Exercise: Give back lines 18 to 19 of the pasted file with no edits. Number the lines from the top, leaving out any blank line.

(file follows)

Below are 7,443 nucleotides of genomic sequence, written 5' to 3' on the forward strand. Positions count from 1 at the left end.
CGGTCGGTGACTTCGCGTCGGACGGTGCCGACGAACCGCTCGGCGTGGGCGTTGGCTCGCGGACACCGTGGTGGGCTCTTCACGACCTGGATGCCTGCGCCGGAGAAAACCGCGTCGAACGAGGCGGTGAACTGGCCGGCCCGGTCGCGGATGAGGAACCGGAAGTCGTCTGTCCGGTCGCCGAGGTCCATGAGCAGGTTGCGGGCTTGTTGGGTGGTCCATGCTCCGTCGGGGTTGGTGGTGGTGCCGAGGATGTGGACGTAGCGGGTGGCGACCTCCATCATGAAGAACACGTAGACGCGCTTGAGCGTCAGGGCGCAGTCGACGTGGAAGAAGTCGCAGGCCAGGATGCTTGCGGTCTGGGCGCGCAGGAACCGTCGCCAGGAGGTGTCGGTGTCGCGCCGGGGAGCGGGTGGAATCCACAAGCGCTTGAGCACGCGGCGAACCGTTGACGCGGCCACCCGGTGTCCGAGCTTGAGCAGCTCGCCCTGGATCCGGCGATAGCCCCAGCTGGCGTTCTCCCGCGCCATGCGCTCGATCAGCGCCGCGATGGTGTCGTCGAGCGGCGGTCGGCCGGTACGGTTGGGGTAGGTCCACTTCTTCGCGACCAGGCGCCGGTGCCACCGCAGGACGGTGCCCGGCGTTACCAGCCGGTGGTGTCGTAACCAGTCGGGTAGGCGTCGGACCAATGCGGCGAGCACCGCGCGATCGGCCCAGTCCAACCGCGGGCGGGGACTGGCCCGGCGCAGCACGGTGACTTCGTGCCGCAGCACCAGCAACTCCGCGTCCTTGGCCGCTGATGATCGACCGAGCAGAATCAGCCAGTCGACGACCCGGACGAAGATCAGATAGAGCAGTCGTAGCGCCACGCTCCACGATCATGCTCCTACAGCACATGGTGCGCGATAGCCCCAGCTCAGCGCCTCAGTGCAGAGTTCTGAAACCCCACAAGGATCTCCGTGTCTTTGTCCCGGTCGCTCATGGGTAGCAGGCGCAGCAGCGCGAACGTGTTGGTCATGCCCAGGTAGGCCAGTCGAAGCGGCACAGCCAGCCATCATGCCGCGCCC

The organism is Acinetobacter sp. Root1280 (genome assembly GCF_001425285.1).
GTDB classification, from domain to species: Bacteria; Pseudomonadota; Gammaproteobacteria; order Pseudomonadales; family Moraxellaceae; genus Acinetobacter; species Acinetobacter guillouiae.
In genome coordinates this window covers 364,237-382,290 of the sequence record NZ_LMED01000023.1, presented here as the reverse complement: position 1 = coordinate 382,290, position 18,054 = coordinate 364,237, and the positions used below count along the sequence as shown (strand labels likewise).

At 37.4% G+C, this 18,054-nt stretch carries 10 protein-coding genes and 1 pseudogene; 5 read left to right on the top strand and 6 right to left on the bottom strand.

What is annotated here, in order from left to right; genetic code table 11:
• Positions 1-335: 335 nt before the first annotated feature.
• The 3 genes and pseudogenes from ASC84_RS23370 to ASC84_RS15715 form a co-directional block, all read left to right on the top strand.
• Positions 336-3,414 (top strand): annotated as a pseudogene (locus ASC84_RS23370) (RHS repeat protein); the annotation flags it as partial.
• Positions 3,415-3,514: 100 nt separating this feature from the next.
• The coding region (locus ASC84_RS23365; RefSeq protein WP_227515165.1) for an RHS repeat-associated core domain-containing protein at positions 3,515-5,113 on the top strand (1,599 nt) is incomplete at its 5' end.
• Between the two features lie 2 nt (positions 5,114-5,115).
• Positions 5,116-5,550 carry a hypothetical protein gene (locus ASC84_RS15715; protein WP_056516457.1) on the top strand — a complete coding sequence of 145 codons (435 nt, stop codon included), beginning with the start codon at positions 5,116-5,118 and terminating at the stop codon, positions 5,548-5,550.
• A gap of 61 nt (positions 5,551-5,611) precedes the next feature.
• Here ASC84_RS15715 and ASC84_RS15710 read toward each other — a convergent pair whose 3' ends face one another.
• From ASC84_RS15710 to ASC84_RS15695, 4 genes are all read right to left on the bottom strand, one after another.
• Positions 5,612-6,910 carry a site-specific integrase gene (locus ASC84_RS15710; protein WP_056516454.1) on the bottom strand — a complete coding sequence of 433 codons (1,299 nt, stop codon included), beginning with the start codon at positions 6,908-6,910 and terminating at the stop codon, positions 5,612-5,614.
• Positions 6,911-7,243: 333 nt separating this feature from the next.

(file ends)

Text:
• Positions 5,612-6,910 carry a site-specific integrase gene (locus ASC84_RS15710; protein WP_056516454.1) on the bottom strand — a complete coding sequence of 433 codons (1,299 nt, stop codon included), beginning with the start codon at positions 6,908-6,910 and terminating at the stop codon, positions 5,612-5,614.
• Positions 6,911-7,243: 333 nt separating this feature from the next.